Morpurgo Michael

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Michael MorpurgoBy Anna GAVRILUK (2014)Michael Morpurgo (5 October 1943, age 70)Michael Morpurgo is an English author, poet, playwright and librettist who is known best for children's novels. He had been a successful childrens writer for more than 30 years, his catalogue never out of print. Michael Morpurgosbooks are enjoyed and celebrated by thousands of readers. Many of his stories are re-told in different ways, from stage performances and blockbuster films, to concerts with his wonderful words set to music. Michael supports many charities.OBE, FKC, AKC. From 2003 to 2005 he was the third British Children's Laureate.BiographyEarly lifeBorn in 1943, he attended schools in London, Sussex and Canterbury. He went on to King's College London, University of London to study English and French, followed by a step into the teaching profession and a job in a primary school in Kent. It was there that he discovered what he wished to do.He was the child of a broken marriage at a time when that was still considered a shameful secret. Morpurgo was separated from his biological father, actor Tony Van Bridge, in infancy.His parents were at Royal Academy of Dramatic Art (RADA) together.But his father went off to war, fathering two boys [Michael and his older brother Pieter] during his short leaves. While Tony Bridge was serving in Iraq, his mother, KippeCammaerts, fell in love with Jack Morpurgo, one of the first editors at Penguin Books and a distinguished academic historian. His mother felt that upbringing of her son was not part of her life. She didnt want to be reminded of it. Tony Bridge was not going to hang around and be the father who needs to look after his children; he felt that one good parent is a great deal better than two wretched ones. When his mother remarried, his name was changed to Morpurgo. He didnt meet his real father until he was 19, when watching the 1962 film version of GreatExpectations with his mother, in which Bridge appeared.Michael Morpurgo was educated at schools in central London, Devon, Sussex and Kent. He was such a good chap at The Kings School in Canterbury that his groupmatesmade him head boy.He later trained for the British Army at the Royal Military Academy Sandhurst. He then took up a teaching job. He graduated with a 3rd class degreein English and French from King's College London.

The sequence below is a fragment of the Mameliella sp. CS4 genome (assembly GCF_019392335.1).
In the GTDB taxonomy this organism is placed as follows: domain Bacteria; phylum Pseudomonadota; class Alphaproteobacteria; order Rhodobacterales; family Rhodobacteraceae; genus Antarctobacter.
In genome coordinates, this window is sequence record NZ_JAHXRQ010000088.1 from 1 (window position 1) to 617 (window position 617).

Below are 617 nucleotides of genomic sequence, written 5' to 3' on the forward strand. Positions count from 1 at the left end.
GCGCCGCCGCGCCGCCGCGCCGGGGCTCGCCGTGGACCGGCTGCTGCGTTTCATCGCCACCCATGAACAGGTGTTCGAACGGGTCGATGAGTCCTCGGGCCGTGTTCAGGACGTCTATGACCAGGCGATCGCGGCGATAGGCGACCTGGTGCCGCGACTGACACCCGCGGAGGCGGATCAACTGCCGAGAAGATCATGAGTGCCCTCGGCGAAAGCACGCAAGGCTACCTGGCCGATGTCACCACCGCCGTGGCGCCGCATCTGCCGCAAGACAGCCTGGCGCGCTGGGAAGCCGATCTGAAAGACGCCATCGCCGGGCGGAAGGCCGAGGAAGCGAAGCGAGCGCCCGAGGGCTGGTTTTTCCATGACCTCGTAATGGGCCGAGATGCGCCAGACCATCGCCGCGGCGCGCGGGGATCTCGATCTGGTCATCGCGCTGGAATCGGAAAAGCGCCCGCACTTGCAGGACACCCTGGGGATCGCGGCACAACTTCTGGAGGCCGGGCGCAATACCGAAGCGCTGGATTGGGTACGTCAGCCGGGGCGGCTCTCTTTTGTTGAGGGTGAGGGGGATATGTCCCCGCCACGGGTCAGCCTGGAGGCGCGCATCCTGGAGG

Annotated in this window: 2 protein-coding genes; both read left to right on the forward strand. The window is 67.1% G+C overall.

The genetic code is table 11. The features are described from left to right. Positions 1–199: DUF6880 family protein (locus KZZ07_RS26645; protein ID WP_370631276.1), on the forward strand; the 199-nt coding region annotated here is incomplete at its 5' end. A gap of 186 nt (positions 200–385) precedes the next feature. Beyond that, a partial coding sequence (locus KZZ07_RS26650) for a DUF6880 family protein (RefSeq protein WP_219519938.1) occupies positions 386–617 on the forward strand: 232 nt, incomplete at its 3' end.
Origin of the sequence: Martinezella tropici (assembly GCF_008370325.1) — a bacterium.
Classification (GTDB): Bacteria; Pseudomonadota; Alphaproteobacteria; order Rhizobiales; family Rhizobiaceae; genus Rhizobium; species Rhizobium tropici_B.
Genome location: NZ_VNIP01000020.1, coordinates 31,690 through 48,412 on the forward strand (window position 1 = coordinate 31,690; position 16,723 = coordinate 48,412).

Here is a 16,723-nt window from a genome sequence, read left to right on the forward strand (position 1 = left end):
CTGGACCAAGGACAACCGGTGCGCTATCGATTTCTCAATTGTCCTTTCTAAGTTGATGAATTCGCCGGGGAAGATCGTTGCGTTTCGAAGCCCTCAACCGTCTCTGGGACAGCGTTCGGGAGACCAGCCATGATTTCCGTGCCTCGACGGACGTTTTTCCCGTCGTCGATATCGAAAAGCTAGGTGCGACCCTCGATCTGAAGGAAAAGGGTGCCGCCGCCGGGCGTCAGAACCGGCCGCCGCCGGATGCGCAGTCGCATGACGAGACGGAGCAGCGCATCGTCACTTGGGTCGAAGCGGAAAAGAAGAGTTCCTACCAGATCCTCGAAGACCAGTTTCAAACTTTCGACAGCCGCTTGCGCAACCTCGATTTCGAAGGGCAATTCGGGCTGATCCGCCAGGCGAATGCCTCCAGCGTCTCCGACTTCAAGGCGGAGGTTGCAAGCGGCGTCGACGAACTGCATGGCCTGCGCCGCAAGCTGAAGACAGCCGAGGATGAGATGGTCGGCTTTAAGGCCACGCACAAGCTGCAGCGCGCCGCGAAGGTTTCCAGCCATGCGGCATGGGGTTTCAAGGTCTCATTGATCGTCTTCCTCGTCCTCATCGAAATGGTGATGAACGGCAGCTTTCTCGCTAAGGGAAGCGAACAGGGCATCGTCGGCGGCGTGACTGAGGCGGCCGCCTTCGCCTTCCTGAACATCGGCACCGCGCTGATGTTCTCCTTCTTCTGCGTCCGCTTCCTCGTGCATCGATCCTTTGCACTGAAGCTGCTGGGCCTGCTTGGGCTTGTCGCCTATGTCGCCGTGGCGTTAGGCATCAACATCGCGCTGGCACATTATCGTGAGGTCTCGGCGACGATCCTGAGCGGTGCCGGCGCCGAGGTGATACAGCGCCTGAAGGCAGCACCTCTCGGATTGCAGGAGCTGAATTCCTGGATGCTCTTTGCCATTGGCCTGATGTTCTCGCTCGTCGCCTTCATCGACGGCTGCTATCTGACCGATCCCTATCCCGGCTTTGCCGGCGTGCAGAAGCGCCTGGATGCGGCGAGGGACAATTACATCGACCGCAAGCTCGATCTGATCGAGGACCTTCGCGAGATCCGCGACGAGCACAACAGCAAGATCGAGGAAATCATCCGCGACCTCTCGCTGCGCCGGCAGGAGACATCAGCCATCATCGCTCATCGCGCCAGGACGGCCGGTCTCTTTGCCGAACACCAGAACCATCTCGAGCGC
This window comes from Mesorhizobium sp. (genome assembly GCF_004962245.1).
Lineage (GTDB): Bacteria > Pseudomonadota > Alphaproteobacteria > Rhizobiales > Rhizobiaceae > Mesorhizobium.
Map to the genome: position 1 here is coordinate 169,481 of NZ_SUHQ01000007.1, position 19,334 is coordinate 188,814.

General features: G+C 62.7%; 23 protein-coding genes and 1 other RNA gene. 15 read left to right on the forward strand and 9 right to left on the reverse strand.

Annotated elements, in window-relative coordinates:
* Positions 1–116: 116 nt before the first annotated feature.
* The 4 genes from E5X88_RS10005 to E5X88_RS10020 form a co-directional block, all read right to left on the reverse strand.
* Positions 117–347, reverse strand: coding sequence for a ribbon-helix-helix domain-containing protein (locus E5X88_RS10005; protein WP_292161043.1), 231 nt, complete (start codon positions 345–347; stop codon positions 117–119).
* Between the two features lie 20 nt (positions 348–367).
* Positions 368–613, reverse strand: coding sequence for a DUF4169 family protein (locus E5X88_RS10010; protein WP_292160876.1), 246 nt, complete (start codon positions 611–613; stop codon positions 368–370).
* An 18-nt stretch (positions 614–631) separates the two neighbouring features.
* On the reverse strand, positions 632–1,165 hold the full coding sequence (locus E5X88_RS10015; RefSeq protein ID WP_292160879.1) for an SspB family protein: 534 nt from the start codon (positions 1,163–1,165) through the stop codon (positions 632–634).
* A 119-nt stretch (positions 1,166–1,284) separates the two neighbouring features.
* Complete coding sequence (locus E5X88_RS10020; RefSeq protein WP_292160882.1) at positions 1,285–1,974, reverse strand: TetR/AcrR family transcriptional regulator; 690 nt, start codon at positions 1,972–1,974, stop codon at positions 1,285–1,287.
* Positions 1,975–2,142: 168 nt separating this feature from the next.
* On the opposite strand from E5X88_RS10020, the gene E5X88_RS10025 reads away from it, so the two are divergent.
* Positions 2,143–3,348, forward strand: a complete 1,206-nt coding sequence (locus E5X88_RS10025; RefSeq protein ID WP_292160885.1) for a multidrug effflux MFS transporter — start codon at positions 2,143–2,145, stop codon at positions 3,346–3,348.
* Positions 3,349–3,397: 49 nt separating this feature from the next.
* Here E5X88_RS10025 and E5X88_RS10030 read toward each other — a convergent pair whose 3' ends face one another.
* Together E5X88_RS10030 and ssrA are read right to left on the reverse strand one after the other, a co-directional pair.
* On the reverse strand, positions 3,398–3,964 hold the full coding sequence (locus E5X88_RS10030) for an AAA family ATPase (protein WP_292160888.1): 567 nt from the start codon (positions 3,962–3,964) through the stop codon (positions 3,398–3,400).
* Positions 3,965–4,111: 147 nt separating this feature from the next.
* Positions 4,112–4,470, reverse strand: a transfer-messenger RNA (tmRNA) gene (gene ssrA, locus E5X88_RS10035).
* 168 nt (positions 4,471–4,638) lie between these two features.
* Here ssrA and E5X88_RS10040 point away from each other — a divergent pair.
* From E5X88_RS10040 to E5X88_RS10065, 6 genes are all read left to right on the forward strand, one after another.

Life and career.From teaching to writingHe took a very poor degree at Kings College.Morpurgo's first job was as a primary school teacher. It was working in state and independent schools in and around London that he discovered the joys of storytelling:"I could see there was magic in it for them, and realized there was magic in it for me."Morpurgo's work is noted for its "magical storytelling",for recurring themes such as the triumph of an outsider or survival, for characters' relationships with nature, and for vivid settings such as the Cornish coast or World War I.Farms for City Children (FFCC)He might have been even more a product of his time and indeed, his social class, if it had not been for the influence of his wife Clare, the Quaker-educated daughter of Jack Morpurgos boss, Sir Allen Lane, the visionary founder of Penguin Books. When Sir Allen Lane died, the couple decided to use Clares inheritance to do something positive to enrich childrens lives. They are simply not getting what they should from their education. No matter what their background, their boundaries were not being pushed intellectually, physically or emotionally. The most important thing is enrichment, being able to make a contribution, a feeling of self-worth.They bought Nethercott in the mid-Seventies, a large Victorian house by Dartmoor, and lived there with their two sons and one daughter. Here they began their charity Farms For City Children, which they still run today, where children from a deprived urban environment can come and work with animals. They now have three farms Nethercott in Devon, Treginnis in Wales and Wick in Gloucestershire. As a teacher I realized many children had little real contact with the world around them to them the television was real. I wanted them to experience life at first hand. In the last 30 years over, 50,000 children from cities and towns throughout the UK have spent a week of their lives living and working on one of the three farms. In 1999 the couple were created Members of the Order of the British Empire (MBE) in recognition of these services to youth. CharitiesMorpurgo is patron to the number of charities, such as The Prince of Wales Art and Kids Foundation; What about the Children?; Montessori Education UK; The Unicorn Theatre; The Lincoln Book Festival; The Works Theatre Company; The Down Syndrome Educational Trust;English PEN, Readers and WritersMichael Morpurgo is also the President of Book Trust and Vice Chancellor of The Childrens University.AdaptationsGentle Giant was presented as an opera by composer Stephen McNeff and librettist Mike Kenny at the Royal Opera House in 2006. Film versions have been made of Friend or Foe (1981), Private Peaceful (2012) and Why the Whales Came (1989), the latter also being adapted to a stage play.My Friend Walter (1988) 'Purple Penguins' (2000) and Out of the Ashes (2001) have been adapted for television.War Horse has been adapted as a radio broadcast and as a stage play, premiring in South Bank, London, in 2007, with the horses played by life-sized horse puppets horses. The show transferred to the West End and the show premiered on Broadway at the Vivian Beaumont Theater. Around five million people worldwide have seen a production of the show. War Horse was also adapted as a 2011 British film directed by Steven Spielberg.In a statistical overview derived from writings by and about Morpurgo, OCLC/WorldCatencompasses roughly 300+ works in 1,000+ publications in 25 languages and 55,000+ library holdings. He is known primarily for the more than 120 books he has written.From War Horse to Farm Boy, The Dancing Bear to Born to Run, Michael Morpurgo talks about the animal theme in his books.War HorseFirst published in 1982, War Horse was inspired by conversations with First World War veterans. Since the National Theatre adaptation, he has worked with leading figures in stage and screen and enjoyed visiting the stables of The Kings Troop Royal Horse Artillery. Despite his ease with the horse that stars as Joey, Morpurgo confessed he has never liked riding. Its thought to be Michael Morpurgos best book.In 1914, Joey, a young farm horse, is sold to the army and thrust into the midst of the war on the Western Front. With his officer, he charges towards the enemy, witnessing the horror of the frontline. But even in the desolation of the trenches, Joeys courage touches the soldiers around him.War Horse also tells the plight of the soldiers, both German and English and the horrors that they went through. An amazing and tragic book based on the most bravest horse trying to find his owner crossing the battlefield of No Mans Landand losing some of his friends on the way.This extraordinary story will reach out to anyone and will take pity of any humans heart. Its full with emotion and character amazingly narrated by a horse. It captures Joeys feelings and the deathly battle of the First World War.Farm BoyThe magical sequel to War Horse. Fifty years after Albert and Joey fought their way home from the battlefields of WWI, Alberts son tells his own grandson more about the brave horse and the daring risks his family took.Joey and his owner return from the war as heroes and then settle down back into life on the farm, but soon horses will not be needed on the farms or in the towns with the invention of tractors and cars.It is a collection of Grandpa's reminiscences and stories touchingly told to his grandson.Private PeacefulThomas Tommo Peaceful and his elder brother Charlie do everything together. They used to go to school together, face their problems together, sleep and eat together; they even loved the same girl,Molly,but now they have to face the many facets of war together.Charlie, being older than Tommo, had always protected and looked out for his younger brother.Molly had become pregnant with Charlie's child and Tommo became extremely heartbroken.All through this time, Tommo recorded his feelings in the novel. The rest of the story describes the brothers' experiences of the war: their Sergeant "Horrible" Hanley, the near misses during battle on the front line.During a charge of the German lines, Charlie disobeys a direct order from Sergeant Hanley and stays with Tommo while he is injured on No-man's-land. As a result, Charlie is accused of cowardice.Tommo ends the story in the present tense with Charlie's execution and the promise of looking after Charlie and Molly's new baby, Little Tommo.Private Peaceful epitomizes the devastatingly unfair treatment soldiers were given and the unjust ending many brave soldiers had to face. It is also, a story about the friendship between the two brothers and the undying bond of trust between soldiers in the trenches.The book was adapted into a play of the same name by Simon Reade, first performed at the Bristol Old Vic in 2004, anda film adaptation of this novel was created in 2012 and was directed by Pat O'Connor.The Butterfly LionAll my life Ill think of you, I promise I will. I wont ever forget you.This novel was informed by his unhappy experiences at boarding school.Bertie rescues an orphaned white lion cub from the African veld. They are inseparable until Bertie is sent to boarding school far away in England and the lion is sold to a circus. Bertie swears that one day they will see one another again, but it is the butterfly lion which ensures that their friendship will never be forgotten.It tells of loneliness and love in a way that is wholly appropriate for young readers and is really important book for children to learn, to appreciate the emotional aspect of a relationship with an animal - either wild or domestica